Concerns over EV loans

Concerns over EV loans

NCB perturbed by quality, depreciation

Visitors to last year's Motor Expo examine an EV. The Thailand International Motor Expo 2023 is being held at Impact Muang Thong Thani and continues through Dec 11.
Visitors to last year's Motor Expo examine an EV. The Thailand International Motor Expo 2023 is being held at Impact Muang Thong Thani and continues through Dec 11.

The National Credit Bureau (NCB) is expressing concern over the quality of electric vehicle (EV) loans, noting that the value of an EV depreciates faster than the value of a conventional internal combustion engine (ICE)-powered car.

Competition and marketing campaigns in the EV segment are intensifying, especially among the Chinese brands, resulting in an increase in the number of loans extended to purchasers.

However, the higher rates of depreciation and value among used EVs compared with the rates for used ICE models has created a higher level of risk for auto loan service providers. The NCB will therefore closely monitor the asset quality of loans granted for the purchase on an EV from now on, said NCB chief executive Surapol Opasatien.

"In the case of an accident involving an EV battery, the car's value would drop significantly. The value of used EVs, particularly those that are five years old or older, deteriorates more quickly than ICEs," he said.

There are several captive EV leasing companies that have expressed an interest in applying for membership of the NCB. Some of them are in the process of preparing the required documents and are expected to submit their applications next year.

That would allow the NCB to collect the credit records of EV loans and monitor the country's overall household debt situation better, noted Mr Surapol.

At present, Thailand's household debt stands at roughly 16 trillion baht, representing 90.7% of the country's GDP. Special mention (SM) auto loans, defined as loans overdue by 30 to 90 days, have continued to increase since the beginning of 2023.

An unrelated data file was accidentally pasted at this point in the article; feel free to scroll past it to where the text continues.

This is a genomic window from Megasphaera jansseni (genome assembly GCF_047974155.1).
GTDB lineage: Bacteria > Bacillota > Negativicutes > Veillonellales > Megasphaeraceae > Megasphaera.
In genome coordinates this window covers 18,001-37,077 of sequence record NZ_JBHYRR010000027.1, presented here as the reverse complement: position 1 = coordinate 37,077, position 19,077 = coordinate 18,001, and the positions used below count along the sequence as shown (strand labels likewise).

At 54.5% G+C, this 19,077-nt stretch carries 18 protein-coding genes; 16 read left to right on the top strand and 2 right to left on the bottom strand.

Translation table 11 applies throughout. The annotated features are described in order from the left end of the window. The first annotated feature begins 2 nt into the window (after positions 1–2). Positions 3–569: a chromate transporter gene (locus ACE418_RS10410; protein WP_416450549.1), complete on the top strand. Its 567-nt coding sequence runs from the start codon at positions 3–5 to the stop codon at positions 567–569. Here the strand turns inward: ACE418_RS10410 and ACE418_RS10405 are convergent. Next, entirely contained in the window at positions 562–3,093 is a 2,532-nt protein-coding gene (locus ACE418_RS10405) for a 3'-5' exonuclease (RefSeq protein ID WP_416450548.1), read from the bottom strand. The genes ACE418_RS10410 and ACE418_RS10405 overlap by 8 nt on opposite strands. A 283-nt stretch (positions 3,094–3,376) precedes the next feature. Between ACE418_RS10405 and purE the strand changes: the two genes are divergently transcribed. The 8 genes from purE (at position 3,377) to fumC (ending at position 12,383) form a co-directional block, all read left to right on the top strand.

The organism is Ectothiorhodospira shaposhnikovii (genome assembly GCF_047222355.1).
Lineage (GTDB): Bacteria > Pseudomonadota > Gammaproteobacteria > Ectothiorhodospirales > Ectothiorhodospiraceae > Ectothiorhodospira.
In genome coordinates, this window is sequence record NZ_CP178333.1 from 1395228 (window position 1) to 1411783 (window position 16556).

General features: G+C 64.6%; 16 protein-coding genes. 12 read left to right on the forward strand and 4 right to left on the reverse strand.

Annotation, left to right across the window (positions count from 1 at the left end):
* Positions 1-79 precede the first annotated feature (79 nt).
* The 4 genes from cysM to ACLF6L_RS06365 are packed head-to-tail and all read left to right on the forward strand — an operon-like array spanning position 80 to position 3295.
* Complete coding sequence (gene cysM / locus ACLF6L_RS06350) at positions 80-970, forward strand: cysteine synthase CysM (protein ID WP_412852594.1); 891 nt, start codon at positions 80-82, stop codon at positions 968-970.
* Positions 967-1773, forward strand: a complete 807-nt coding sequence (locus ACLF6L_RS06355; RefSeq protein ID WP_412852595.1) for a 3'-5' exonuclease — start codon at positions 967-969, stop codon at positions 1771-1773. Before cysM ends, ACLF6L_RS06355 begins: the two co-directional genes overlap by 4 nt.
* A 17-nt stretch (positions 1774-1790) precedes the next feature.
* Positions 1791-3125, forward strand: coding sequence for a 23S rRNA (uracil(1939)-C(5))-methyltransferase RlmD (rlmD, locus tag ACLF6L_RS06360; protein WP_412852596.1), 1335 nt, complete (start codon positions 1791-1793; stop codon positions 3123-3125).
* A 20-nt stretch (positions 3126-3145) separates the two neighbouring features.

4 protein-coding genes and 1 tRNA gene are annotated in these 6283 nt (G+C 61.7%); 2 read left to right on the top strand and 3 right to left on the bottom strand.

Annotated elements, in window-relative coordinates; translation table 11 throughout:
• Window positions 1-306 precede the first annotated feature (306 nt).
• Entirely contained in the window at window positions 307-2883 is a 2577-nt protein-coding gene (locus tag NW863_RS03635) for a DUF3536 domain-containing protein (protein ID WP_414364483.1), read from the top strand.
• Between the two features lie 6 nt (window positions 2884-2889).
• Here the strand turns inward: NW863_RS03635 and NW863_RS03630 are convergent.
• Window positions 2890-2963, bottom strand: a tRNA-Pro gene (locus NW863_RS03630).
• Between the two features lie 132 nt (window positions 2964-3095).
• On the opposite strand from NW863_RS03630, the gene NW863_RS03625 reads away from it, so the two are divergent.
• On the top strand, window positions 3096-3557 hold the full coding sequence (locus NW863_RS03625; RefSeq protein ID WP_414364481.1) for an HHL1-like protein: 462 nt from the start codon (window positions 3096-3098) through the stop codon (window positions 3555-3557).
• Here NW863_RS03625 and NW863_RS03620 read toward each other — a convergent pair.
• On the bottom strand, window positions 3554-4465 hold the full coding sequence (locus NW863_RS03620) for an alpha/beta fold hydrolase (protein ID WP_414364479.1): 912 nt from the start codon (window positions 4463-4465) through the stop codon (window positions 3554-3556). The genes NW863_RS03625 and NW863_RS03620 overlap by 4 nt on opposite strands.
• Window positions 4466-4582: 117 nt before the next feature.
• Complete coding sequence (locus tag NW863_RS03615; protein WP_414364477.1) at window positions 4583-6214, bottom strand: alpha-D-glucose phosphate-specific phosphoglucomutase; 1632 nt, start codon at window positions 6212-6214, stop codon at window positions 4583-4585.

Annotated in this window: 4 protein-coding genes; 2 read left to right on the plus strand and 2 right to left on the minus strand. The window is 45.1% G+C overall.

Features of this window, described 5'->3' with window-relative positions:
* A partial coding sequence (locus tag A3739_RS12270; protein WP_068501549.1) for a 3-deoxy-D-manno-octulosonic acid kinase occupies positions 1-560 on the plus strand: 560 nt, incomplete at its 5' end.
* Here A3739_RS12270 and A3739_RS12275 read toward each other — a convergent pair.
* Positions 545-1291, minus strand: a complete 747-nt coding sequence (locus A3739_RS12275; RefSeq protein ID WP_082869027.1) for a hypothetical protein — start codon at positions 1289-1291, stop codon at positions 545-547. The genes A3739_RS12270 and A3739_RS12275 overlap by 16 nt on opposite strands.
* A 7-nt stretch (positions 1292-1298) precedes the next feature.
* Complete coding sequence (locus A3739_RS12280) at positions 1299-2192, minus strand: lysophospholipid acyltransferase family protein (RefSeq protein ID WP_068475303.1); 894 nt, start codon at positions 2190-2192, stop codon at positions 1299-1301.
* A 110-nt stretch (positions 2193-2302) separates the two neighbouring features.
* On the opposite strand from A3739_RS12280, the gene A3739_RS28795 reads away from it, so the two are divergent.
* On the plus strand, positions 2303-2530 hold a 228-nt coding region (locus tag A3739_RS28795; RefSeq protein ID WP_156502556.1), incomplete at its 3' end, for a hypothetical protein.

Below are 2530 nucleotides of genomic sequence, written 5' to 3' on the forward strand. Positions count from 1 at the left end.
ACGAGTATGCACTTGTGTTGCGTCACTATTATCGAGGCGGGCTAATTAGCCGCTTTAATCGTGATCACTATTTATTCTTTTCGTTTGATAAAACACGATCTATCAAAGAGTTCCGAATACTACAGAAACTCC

In the third quarter, SM auto loans amounted to 213 billion baht, up 17.5% year-on-year. SM auto loans represented the largest proportion of total SM loans, which stood at roughly 493 billion baht, according to the NCB.

However, the migration rate of auto SM loans, which could become non-performing loans, stands at 12%. The migration rates for housing loans, personal loans, and credit cards stand at 22%, 54%, and 57%, respectively.

Total auto loans outstanding among NCB members stood at 2.61 trillion baht in the third quarter, up 2% from the corresponding period last year. The marginal growth rate was attributed to slower new car sales this year, Mr Surapol said.

Car production in Thailand dropped 7.02% year-on-year to 158,734 units in October due to weak domestic sales, according to the Federation of Thai Industries. The figure was also down 8.45% in September.

Nonetheless, EV sales in Thailand showed strong growth for the first nine months. EV registrations in Thailand stood at 50,347 units during January-September, representing roughly 10% of total car registrations of 500,942 units. In 2022, EV registrations totalled 9,729 units, up from 1,935 units in 2021.

Under the government's EV development roadmap for the period 2021-2035, Thailand aims to become a regional hub for EV production, with EV sales expected to reach 65,000 units this year.

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